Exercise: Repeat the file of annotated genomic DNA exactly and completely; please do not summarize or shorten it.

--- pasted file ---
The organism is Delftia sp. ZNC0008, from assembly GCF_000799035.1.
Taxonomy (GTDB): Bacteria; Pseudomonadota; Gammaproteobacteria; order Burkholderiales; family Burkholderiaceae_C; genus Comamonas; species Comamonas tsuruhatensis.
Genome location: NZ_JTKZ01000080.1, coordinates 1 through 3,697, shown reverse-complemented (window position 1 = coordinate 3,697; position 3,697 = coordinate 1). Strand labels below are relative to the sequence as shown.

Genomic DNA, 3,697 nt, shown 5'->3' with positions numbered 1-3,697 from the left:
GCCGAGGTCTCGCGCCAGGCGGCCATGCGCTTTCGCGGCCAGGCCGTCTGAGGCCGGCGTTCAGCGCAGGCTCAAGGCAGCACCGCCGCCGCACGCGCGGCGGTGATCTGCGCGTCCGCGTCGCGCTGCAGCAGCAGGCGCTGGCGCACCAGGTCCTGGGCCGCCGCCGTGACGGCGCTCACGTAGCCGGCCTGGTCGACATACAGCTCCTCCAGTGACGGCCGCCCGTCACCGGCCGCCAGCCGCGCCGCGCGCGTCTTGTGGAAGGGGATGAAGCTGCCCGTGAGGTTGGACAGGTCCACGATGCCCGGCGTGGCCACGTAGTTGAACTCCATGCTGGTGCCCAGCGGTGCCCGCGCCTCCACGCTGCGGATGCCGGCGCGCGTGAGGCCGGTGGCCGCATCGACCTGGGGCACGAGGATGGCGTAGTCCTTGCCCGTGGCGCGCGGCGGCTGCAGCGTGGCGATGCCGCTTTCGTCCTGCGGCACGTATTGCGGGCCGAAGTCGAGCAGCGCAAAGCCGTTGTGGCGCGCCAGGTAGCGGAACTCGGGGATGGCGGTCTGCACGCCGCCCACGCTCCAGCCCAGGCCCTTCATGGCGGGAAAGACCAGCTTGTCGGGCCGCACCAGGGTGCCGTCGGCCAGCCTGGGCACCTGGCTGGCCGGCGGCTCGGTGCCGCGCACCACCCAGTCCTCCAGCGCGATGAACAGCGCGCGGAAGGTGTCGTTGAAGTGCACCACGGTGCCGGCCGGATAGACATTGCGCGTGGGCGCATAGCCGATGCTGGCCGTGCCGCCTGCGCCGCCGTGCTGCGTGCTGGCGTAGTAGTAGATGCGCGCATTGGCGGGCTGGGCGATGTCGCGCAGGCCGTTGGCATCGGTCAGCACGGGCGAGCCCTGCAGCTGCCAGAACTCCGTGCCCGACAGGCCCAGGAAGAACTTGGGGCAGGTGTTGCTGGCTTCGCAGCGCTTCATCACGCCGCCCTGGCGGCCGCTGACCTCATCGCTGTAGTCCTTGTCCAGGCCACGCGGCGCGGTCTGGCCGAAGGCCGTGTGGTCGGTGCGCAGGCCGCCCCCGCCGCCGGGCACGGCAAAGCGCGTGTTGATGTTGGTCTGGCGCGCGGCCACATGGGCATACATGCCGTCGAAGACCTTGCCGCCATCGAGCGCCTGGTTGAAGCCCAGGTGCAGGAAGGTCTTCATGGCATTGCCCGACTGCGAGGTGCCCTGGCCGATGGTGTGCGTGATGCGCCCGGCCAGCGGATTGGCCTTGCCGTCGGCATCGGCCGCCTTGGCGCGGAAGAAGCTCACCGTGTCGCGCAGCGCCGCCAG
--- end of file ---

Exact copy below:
The organism is Delftia sp. ZNC0008, from assembly GCF_000799035.1.
Taxonomy (GTDB): Bacteria; Pseudomonadota; Gammaproteobacteria; order Burkholderiales; family Burkholderiaceae_C; genus Comamonas; species Comamonas tsuruhatensis.
Genome location: NZ_JTKZ01000080.1, coordinates 1 through 3,697, shown reverse-complemented (window position 1 = coordinate 3,697; position 3,697 = coordinate 1). Strand labels below are relative to the sequence as shown.

Genomic DNA, 3,697 nt, shown 5'->3' with positions numbered 1-3,697 from the left:
GCCGAGGTCTCGCGCCAGGCGGCCATGCGCTTTCGCGGCCAGGCCGTCTGAGGCCGGCGTTCAGCGCAGGCTCAAGGCAGCACCGCCGCCGCACGCGCGGCGGTGATCTGCGCGTCCGCGTCGCGCTGCAGCAGCAGGCGCTGGCGCACCAGGTCCTGGGCCGCCGCCGTGACGGCGCTCACGTAGCCGGCCTGGTCGACATACAGCTCCTCCAGTGACGGCCGCCCGTCACCGGCCGCCAGCCGCGCCGCGCGCGTCTTGTGGAAGGGGATGAAGCTGCCCGTGAGGTTGGACAGGTCCACGATGCCCGGCGTGGCCACGTAGTTGAACTCCATGCTGGTGCCCAGCGGTGCCCGCGCCTCCACGCTGCGGATGCCGGCGCGCGTGAGGCCGGTGGCCGCATCGACCTGGGGCACGAGGATGGCGTAGTCCTTGCCCGTGGCGCGCGGCGGCTGCAGCGTGGCGATGCCGCTTTCGTCCTGCGGCACGTATTGCGGGCCGAAGTCGAGCAGCGCAAAGCCGTTGTGGCGCGCCAGGTAGCGGAACTCGGGGATGGCGGTCTGCACGCCGCCCACGCTCCAGCCCAGGCCCTTCATGGCGGGAAAGACCAGCTTGTCGGGCCGCACCAGGGTGCCGTCGGCCAGCCTGGGCACCTGGCTGGCCGGCGGCTCGGTGCCGCGCACCACCCAGTCCTCCAGCGCGATGAACAGCGCGCGGAAGGTGTCGTTGAAGTGCACCACGGTGCCGGCCGGATAGACATTGCGCGTGGGCGCATAGCCGATGCTGGCCGTGCCGCCTGCGCCGCCGTGCTGCGTGCTGGCGTAGTAGTAGATGCGCGCATTGGCGGGCTGGGCGATGTCGCGCAGGCCGTTGGCATCGGTCAGCACGGGCGAGCCCTGCAGCTGCCAGAACTCCGTGCCCGACAGGCCCAGGAAGAACTTGGGGCAGGTGTTGCTGGCTTCGCAGCGCTTCATCACGCCGCCCTGGCGGCCGCTGACCTCATCGCTGTAGTCCTTGTCCAGGCCACGCGGCGCGGTCTGGCCGAAGGCCGTGTGGTCGGTGCGCAGGCCGCCCCCGCCGCCGGGCACGGCAAAGCGCGTGTTGATGTTGGTCTGGCGCGCGGCCACATGGGCATACATGCCGTCGAAGACCTTGCCGCCATCGAGCGCCTGGTTGAAGCCCAGGTGCAGGAAGGTCTTCATGGCATTGCCCGACTGCGAGGTGCCCTGGCCGATGGTGTGCGTGATGCGCCCGGCCAGCGGATTGGCCTTGCCGTCGGCATCGGCCGCCTTGGCGCGGAAGAAGCTCACCGTGTCGCGCAGCGCCGCCAG